I sometimes think that the act of remembering life gives more pleasure than living itself. We can select, delete, amplify, recreate, interpret memories. But life itself is unpredictable and unruly. Certain things can be recalled at will; others thrown into the bottomless pit of forgetting. We can choose when to laugh and to cry; when to challenge and to submit. Such is the privilege of remembering.

This particular passage goes on then to mean something else by the time you hit the very last page of the book – in which a large surprise awaits the reader. I have mixed feelings about the surprise (mixed feelings which have more to do with my looking at the book as a writer who is somewhat obsessed with structure and how structure affects meaning), but it adds an interesting layer of metafiction to this very short novel, and does make the book so much more than a family history.

Finally, both the Afterword and the Translator’s Note invited me to look back over The Life of Rebecca Jones and consider it from a few different angles. The translation angle interests me the most, especially because the book was originally published in 2002 and apparently for a long time people thought it might be impossible to translate. That is fascinating to me because of the expository parts of the book and how stark I found the contrast between those sections and the poetic interludes. It made me wonder how easily the Welsh was rendered into English, and if in the original these two sections were more blended.

Overall – and this is the best part of any good book – it has made me very curious to read further into translated Welsh fiction. Any suggestions?

Who Was Changed and Who Was Dead is the fourth Barbara Comyns novel that I’ve read. I started with Our Spoons Came from Woolworths, then went to The Vet’s Daughter and after that read The Juniper Tree. My reading of her has been completely haphazard, dictated mostly by which book I happened to come across in a second hand bookshop (except for Who Was Changed and Who Was Dead, which I got from a friend.)

Although I’d like to do a start-to-finish read of her at some point, I’m quite happy to have read these four in the order that I did because Who Was Changed and Who Was Dead was actually somewhat different from the other three. It still felt very much like a Barbara Comyns novel, but it was much starker and more grotesque. I wonder whether it would have unsettled me too much to look for her other work right away, if I had read it first. Our Spoons Came from Woolworths and The Juniper Tree, both unusual novels with elements of this same stark vision and bizarre perspective, seem positively gentle compared to Who Was Changed, and even The Vet’s Daughter doesn’t get as strange and violent.

Who Was Changed and Who Was Dead is about a small village in England and the internal struggles of a particular family (the wealthiest) in the village, but it’s also about a mysterious illness that suddenly affects many of the inhabitants. I’ve lent my copy to a friend so I cannot provide verbatim any of the fantastic descriptions of the villagers becoming ill and going crazy. It’s incredible. Comyns makes it all so horrible and violent. And then once the villagers figure out what’s happening, they burn someone’s house down. That scene is one I will not likely forget soon.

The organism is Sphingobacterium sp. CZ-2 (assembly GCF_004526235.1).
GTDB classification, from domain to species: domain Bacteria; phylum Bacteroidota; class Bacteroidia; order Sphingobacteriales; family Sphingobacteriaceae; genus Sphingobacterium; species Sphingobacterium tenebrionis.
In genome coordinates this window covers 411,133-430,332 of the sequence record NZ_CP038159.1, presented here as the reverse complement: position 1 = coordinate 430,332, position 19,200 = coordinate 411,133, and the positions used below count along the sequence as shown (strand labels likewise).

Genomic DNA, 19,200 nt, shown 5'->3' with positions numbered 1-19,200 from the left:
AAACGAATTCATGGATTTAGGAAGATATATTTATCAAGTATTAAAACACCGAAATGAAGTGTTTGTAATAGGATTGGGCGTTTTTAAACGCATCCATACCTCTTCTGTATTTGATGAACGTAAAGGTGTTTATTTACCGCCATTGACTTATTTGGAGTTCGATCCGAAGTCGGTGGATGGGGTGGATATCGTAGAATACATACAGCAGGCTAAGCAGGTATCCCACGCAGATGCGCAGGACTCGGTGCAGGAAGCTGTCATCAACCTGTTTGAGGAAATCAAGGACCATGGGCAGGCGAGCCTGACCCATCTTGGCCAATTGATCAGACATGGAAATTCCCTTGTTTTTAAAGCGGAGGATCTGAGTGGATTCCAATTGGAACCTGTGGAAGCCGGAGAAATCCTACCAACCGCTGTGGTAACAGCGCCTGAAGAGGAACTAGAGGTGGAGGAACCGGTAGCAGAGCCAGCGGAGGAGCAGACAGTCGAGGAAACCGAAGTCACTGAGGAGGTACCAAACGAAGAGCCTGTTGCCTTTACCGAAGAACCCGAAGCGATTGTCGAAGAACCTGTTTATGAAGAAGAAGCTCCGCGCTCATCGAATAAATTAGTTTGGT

For all of the book’s fantasy, Comyns’s omniscient third-person narrator is straightforward and unemotional, maintaining an almost frighteningly clinical distance from what’s going on. The narrator passes over many of the novel’s gruesome details quite quickly, changing subjects from one sentence to the next. Often the narrator juxtaposes something outrageous with something benign. This narrative technique had a way of making me gasp out loud, like I might be the only one noticing how utterly amiss everything was in this little village. I love that Comyns brought me through the text this way.

Comyns has a way of creating characters with a lurking monstrous side. The father in The Vet’s Daughter and the mother in The Juniper Tree, for example, but in Who Was Changed it is hard to find a character without this monster-within. The grandmother is an absolute caricature (wonderfully done) of an obese tyrant. The father a weakling with a pathologically selfish side. Even Emma, the oldest daughter of the family and the person we are meant to find the most sympathetic, has a way of making unsettling statements and misunderstanding vital situations. The village and the family and the story all end up feeling like a carnival somehow, or a gruesome fairytale, and yet as a reader I was incredibly attached to what was happening. It’s fascinating to me how she manages (and she’s done this in each book) to both reflect and distort reality.

With each book of hers I read, I become more and more impressed with the uniqueness of her style and fictional vision. All of her books are available but several have been re-issued lately (she wrote most of them in the 50s and 60s) and so it feels like the world is going through a little Barbara Comyns revival. I hope this is the case, and I hope it continues.